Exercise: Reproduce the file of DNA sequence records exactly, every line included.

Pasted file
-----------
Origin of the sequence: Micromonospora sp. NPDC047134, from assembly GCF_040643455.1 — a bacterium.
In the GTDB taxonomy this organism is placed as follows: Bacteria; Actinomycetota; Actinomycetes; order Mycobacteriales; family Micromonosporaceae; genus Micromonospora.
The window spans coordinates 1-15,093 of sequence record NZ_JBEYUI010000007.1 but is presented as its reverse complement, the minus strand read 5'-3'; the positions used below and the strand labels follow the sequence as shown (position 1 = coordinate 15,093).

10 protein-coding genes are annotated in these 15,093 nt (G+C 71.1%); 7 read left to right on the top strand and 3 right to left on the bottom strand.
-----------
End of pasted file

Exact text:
Origin of the sequence: Micromonospora sp. NPDC047134, from assembly GCF_040643455.1 — a bacterium.
In the GTDB taxonomy this organism is placed as follows: Bacteria; Actinomycetota; Actinomycetes; order Mycobacteriales; family Micromonosporaceae; genus Micromonospora.
The window spans coordinates 1-15,093 of sequence record NZ_JBEYUI010000007.1 but is presented as its reverse complement, the minus strand read 5'-3'; the positions used below and the strand labels follow the sequence as shown (position 1 = coordinate 15,093).

10 protein-coding genes are annotated in these 15,093 nt (G+C 71.1%); 7 read left to right on the top strand and 3 right to left on the bottom strand.